Harry Potter and the Deathly Hallows Book Summary and Study Guide

Detailed plot synopsis reviews of Harry Potter and the Deathly Hallows

A teenage wizard and his friends travel the countryside to find and destroy parts of their oppressor's soul. Harry (a teenage wizard) knows that he can't go back to wizardry school this year; there's war on the horizon. A renown villain, Lord Voldemort, is once again at the height of his powers, and (among other things) he's out to finish Harry off. Out of loyalty and a sense of duty, both of Harry's wizard friends Ron and Hermione forgo their seventh year at Hogwarts, the wizarding school, in favor of helping Harry find the rest of Voldemort's horcruxes; the pieces of his soul. The trio traipse across wilderness and rocky terrain, their only link to the wizarding world a radio that Ron brought along to keep track of the missing and dead. No one is safe, especially not with Voldemort's followers, the Deatheaters, in the Ministry and Snatchers patrolling the streets looking for half-bloods and muggleborns (people of non-magic descent). But the trio can't hide forever, and they're eventually Snatched, arrested, and identified. Harry and Ron are locked in a dungeon and Hermione is tortured by prison escapee and Voldemort-lover Bellatrix Lestrange. After a nasty duel, the trio escape to Ron's brother's house to concoct a plan to save Hogwarts, because they can all feel that that is where the tension with Voldemort will come to a head. With the help of the loyal professors still on grounds, they make their way to the castle that houses the wizarding school, and are stunned to find that a group of their former classmates has joined together, and is ready to take orders. When the battle begins, it's the fearless students and professors against the Deatheaters, the followers, and Voldemort. After the Hogwarts side sustains heavy casualties, Voldemort gives Harry an ultimatum: come to the forest to die, or let innocent people die for you. Noble as always, Harry walks the green mile to the Forbidden Forest that lies beyond the castle. On the way, he sees the ghosts of his past: his father, mother, and godfather. They encourage him and tell him that there's nothing to be afraid of. Harry faces off with the Dark Lord, and miraculously, doesn't die. But he fakes it so well that Voldemort goes on a victory march up to the castle to show off Harry's corpse. Once they're both in the center of all the discouraged onlookers, Harry springs to life and engages Voldemort in a duel that only one of them can survive. Harry cheats death twice that day; he is forever the Boy Who Lived.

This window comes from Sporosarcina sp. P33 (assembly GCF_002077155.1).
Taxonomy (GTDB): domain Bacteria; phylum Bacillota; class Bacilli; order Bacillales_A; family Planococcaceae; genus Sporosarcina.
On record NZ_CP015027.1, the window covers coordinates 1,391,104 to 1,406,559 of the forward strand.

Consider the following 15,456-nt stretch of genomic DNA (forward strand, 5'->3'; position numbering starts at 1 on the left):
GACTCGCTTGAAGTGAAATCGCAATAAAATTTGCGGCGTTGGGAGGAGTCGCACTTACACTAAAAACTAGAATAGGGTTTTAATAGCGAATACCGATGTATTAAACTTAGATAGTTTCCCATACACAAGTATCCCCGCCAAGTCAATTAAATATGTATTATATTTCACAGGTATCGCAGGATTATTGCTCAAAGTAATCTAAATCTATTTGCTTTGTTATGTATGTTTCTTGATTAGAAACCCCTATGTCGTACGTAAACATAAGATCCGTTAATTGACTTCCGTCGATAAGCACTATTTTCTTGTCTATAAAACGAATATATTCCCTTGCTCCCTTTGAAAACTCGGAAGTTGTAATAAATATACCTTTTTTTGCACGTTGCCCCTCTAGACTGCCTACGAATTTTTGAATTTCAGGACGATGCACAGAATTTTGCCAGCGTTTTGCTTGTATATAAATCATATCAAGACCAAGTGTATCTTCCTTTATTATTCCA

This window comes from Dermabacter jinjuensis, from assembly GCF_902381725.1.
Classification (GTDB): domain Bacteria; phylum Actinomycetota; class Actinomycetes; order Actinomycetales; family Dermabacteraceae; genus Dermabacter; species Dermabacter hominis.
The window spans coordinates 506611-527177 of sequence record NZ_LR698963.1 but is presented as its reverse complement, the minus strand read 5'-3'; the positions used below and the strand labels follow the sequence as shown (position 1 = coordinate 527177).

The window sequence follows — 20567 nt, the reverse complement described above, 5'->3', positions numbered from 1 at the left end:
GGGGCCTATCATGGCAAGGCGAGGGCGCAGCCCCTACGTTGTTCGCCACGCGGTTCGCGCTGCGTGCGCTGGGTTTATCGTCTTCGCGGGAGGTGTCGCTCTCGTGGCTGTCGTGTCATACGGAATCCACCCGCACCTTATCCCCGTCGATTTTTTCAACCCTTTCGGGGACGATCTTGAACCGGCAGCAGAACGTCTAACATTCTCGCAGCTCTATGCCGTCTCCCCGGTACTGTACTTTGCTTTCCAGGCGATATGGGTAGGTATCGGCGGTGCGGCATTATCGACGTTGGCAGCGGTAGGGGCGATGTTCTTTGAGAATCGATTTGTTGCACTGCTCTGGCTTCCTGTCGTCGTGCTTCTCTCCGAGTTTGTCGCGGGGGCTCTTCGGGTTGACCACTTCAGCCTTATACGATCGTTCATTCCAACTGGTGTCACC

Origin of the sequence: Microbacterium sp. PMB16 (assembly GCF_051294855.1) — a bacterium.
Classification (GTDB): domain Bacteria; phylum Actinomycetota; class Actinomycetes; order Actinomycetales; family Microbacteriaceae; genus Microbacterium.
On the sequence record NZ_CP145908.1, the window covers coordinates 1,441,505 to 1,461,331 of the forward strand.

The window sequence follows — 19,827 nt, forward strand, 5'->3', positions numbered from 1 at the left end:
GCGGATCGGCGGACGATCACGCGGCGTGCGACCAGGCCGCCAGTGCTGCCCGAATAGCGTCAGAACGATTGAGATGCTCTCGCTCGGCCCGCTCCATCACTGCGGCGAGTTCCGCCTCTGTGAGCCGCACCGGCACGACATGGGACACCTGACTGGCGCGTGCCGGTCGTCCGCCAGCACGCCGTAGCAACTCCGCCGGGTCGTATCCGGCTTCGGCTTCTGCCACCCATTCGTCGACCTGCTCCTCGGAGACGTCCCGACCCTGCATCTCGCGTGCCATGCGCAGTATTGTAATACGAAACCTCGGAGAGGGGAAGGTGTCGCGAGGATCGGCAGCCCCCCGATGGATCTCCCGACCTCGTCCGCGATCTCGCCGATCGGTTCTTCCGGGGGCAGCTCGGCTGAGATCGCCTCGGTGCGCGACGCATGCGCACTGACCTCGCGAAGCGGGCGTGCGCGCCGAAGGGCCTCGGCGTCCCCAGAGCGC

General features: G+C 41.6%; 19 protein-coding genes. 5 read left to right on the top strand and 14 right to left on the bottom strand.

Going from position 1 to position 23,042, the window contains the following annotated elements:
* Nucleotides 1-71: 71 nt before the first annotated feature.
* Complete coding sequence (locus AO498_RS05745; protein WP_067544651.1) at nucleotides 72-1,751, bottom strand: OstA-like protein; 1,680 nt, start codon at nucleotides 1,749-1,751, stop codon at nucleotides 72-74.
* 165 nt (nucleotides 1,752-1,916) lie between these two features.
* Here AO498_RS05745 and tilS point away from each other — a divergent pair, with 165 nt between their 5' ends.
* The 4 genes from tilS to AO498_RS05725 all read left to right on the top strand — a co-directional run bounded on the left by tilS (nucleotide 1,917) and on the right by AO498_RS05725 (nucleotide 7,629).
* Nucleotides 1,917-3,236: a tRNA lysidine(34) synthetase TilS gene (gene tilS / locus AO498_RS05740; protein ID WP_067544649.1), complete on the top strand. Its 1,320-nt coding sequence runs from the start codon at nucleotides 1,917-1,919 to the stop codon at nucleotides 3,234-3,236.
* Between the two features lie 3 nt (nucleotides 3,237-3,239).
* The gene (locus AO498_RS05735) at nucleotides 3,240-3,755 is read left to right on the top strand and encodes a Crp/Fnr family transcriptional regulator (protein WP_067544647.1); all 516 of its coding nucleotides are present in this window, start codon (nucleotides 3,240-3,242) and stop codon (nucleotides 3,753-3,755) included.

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Best part of story, including ending: I loved this story because I really got to watch the trio grow up and deal with more adult problems that even magic couldn't solve.

Best scene in story: My favorite scene was when Harry and Hermione start dancing in the tent on their horcrux hunt. It's a really human moment that's full of a different kind of magic; the magic of friendship.

Opinion about the main character: What I like the most about Harry is how strong he pretends to be. He is afraid--how could he not be?--but he doesn't show it because he knows that if he falters then everyone else will fall.

The review of this Book prepared by Victoria Lurie a Level 2 American Robin scholar

Chapter Analysis of Harry Potter and the Deathly Hallows

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Plot & Themes

Composition of Book Descript. of chases or violence 20%planning/preparing, gather info, debate puzzles/motives 30%Feelings, relationships, character bio/development 30%Descript. of society, phenomena (tech), places 20% Tone of book    -   cynical or dry-wit FANTASY or SCIENCE FICTION?    -   fantasy world/fantasy past Coming of age    -   Yes Youngster becomes    -   a powerful magician Is this an adult or child's book?    -   Adult or Young Adult Book

Main Character

Identity:    -   Male Age:    -   a teen If magical mental powers:    -   can cast many different spells


Terrain    -   Forests Takes place on Earth?    -   Yes

Writing Style

Accounts of torture and death?    -   moderately detailed references to deaths How much dialogue?    -   roughly even amounts of descript and dialog

Books with storylines, themes & endings like Harry Potter and the Deathly Hallows

J.K. Rowling Books Note: the views expressed here are only those of the reviewer(s).
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